“If those configurations are not set and the OData feed is enabled, anonymous users can access list data freely,” researchers wrote.
It’s a Feature, Not a Bug, Says Microsoft
During the course of its researcher, UpGuard discovered the OData misconfiguration by Microsoft customers (and even Microsoft itself) to be widespread and systemic. “Empirical evidence suggests a warning in the technical documentation is not sufficient to avoid the serious consequences of misconfiguring OData list feeds for Power Apps portals,” wrote researchers.
UpGuard notified Microsoft of the data leakage on June 24, 2021. Microsoft promptly began to investigate claims that its Power Apps were responsible for spilling millions of sensitive-data records. On June 29, the company asserted that the platform worked as planned.
“The case was closed, and the Microsoft analyst informed us that they had determined that this behavior is considered to be by design,” UpGuard wrote.
Over the proceeding weeks, UpGuard continued to find massive data exposures tied to the way Power Apps handled OData via its API.
“Microsoft would later take action after we had notified some of the most severe exposures. We spent the next few weeks analyzing the data for indicators of sensitivity and reaching out to affected organizations,” according to the UpGuard report.
Shoot the Messenger
For all of UpGuard’s attempts to shed light onto Microsoft’s Power Apps problems, it was persona non grata for not only Microsoft, but also others it notified of data leaks. Reaction to UpGuard’s data discovery of sensitive COVID-19 vaccine records being publicly exposed by the state of Indiana was typical.
Researchers notified Indiana’s deputy chief technology officer on July 2 of its publicly accessible stores of sensitive data. While data was removed by July 7, on August 17 the State of Indiana issued a press release publicly acknowledging the data exposure, it also accused UpGuard of “improperly” accessing the data, claiming it was done as a ploy to drum up business from the state.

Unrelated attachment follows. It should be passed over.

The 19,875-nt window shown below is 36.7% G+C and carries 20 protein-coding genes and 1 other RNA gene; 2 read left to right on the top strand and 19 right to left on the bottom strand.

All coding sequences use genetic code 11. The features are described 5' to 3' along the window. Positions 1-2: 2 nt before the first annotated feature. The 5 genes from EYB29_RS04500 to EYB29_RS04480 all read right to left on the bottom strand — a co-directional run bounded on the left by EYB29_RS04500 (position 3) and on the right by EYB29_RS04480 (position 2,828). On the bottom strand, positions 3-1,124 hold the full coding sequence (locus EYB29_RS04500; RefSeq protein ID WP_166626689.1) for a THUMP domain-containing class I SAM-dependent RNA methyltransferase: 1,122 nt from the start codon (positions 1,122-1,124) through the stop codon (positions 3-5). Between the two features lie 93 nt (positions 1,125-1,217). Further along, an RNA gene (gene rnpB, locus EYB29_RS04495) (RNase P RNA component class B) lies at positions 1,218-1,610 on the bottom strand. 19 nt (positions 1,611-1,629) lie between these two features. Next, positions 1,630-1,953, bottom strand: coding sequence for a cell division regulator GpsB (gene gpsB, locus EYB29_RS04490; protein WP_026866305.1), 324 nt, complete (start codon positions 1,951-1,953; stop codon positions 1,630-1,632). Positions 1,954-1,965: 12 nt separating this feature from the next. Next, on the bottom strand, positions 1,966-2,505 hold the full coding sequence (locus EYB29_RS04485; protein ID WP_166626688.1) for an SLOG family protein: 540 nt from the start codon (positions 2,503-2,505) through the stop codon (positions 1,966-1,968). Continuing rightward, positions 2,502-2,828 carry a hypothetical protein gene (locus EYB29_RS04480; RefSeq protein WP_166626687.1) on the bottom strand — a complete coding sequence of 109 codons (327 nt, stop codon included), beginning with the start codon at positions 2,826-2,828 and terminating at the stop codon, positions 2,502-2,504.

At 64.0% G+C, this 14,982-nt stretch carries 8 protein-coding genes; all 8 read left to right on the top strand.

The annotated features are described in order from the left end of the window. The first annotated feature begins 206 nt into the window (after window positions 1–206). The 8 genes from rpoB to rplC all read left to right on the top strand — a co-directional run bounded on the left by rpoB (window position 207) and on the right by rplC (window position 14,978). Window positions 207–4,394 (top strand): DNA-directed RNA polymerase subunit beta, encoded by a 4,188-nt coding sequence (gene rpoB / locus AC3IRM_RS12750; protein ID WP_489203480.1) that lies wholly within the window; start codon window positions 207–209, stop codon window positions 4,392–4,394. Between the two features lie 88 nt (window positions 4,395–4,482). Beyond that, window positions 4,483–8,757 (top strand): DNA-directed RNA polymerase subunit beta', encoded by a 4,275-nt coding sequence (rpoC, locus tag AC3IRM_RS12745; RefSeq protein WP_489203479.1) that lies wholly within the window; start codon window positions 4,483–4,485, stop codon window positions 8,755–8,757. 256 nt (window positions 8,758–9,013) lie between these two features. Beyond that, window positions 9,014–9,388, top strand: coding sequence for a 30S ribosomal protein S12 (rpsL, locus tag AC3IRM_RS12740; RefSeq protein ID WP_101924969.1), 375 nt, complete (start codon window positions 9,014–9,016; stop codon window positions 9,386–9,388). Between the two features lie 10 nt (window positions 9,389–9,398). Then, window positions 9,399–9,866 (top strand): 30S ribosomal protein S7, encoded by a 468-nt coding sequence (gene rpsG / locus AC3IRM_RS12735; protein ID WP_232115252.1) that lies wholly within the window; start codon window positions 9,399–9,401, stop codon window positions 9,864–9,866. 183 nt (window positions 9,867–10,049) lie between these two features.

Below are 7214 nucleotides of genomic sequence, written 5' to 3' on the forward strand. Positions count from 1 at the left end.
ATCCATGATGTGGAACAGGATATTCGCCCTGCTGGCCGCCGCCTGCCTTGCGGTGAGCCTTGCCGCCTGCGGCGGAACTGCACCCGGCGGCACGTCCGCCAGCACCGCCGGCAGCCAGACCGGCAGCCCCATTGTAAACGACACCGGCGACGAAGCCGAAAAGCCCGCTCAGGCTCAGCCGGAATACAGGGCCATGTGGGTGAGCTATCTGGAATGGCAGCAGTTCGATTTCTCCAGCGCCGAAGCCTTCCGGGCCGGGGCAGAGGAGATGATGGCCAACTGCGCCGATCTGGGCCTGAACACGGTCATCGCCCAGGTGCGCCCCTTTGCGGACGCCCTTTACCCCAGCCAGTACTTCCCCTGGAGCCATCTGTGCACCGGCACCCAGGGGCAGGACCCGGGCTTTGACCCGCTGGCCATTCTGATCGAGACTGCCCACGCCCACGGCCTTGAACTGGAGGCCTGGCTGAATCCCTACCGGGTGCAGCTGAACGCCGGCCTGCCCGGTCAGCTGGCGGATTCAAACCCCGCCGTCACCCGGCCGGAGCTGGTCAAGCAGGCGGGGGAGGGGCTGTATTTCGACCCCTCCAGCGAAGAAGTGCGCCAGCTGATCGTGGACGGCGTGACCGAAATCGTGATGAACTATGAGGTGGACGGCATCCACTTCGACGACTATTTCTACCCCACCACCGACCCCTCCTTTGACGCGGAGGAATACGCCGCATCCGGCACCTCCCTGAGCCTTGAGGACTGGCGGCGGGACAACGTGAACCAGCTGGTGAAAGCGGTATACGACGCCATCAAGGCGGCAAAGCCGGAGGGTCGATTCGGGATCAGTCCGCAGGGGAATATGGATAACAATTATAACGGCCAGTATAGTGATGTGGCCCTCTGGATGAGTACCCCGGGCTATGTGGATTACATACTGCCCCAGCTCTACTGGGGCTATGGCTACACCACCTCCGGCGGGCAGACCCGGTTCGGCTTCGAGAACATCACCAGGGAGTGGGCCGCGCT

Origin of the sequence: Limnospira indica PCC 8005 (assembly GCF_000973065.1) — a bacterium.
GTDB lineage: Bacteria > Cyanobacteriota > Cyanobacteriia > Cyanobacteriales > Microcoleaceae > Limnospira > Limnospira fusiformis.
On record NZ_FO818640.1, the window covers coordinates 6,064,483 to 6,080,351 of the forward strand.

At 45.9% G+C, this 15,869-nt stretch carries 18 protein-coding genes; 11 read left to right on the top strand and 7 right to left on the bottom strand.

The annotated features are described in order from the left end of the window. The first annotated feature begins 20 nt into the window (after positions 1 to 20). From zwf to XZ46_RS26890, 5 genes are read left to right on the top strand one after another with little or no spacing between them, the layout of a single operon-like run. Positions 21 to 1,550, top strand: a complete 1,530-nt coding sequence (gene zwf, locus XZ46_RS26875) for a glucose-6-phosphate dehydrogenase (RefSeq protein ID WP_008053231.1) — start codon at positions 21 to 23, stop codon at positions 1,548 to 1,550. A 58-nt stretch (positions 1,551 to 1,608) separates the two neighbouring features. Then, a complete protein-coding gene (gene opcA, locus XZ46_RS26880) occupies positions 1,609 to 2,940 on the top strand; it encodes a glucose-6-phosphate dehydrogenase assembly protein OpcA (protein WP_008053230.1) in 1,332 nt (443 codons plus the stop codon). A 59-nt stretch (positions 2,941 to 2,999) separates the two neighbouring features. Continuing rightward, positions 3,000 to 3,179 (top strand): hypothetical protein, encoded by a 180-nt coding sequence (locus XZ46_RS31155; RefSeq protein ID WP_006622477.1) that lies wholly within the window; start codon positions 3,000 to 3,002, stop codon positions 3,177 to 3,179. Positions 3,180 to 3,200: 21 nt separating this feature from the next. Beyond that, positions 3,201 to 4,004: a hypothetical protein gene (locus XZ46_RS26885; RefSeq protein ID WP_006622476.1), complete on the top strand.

“UpGuard has never approached Indiana or any other company notified of a breach for business, and there is no merit to [the press] statement. On the contrary, UpGuard has provided hours of unremunerated support in service of Indiana Department of Health and the people it serves,” UpGuard wrote. UpGuard also verified to the state that all the publicly accessible data it had discovered has been destroyed.
Microsoft Takes Action to Help Customers
Since UpGuard’s disclosure of the issue, Microsoft released a tool for checking Power Apps portals for leaky data. It also plans to change the product so that table permissions will be enforced by default, UpGuard said.
“To diagnose configuration issues, the Portal Checker can be used to detect lists that allow anonymous access. More importantly, newly created Power Apps portals will have table permissions enabled by default. Tables configurations can still be changed to allow for anonymous access, but defaulting to permissions enabled will greatly reduce the risk of future misconfiguration,” UpGuard wrote.
UpGuard added that it agrees with Microsoft’s stance that the issue is not a software vulnerability, rather a platform issue that “requires code changes to the product.”
“It is a better resolution to change the product in response to observed user behaviors than to label systemic loss of data confidentiality [as] an end user misconfiguration, allowing the problem to persist and exposing end users to the cybersecurity risk of a data breach,” UpGuard said. “Ultimately, Microsoft has done the best thing they can, which is to enable table permissions by default and provided tooling to help Power Apps users self-diagnose their portals.”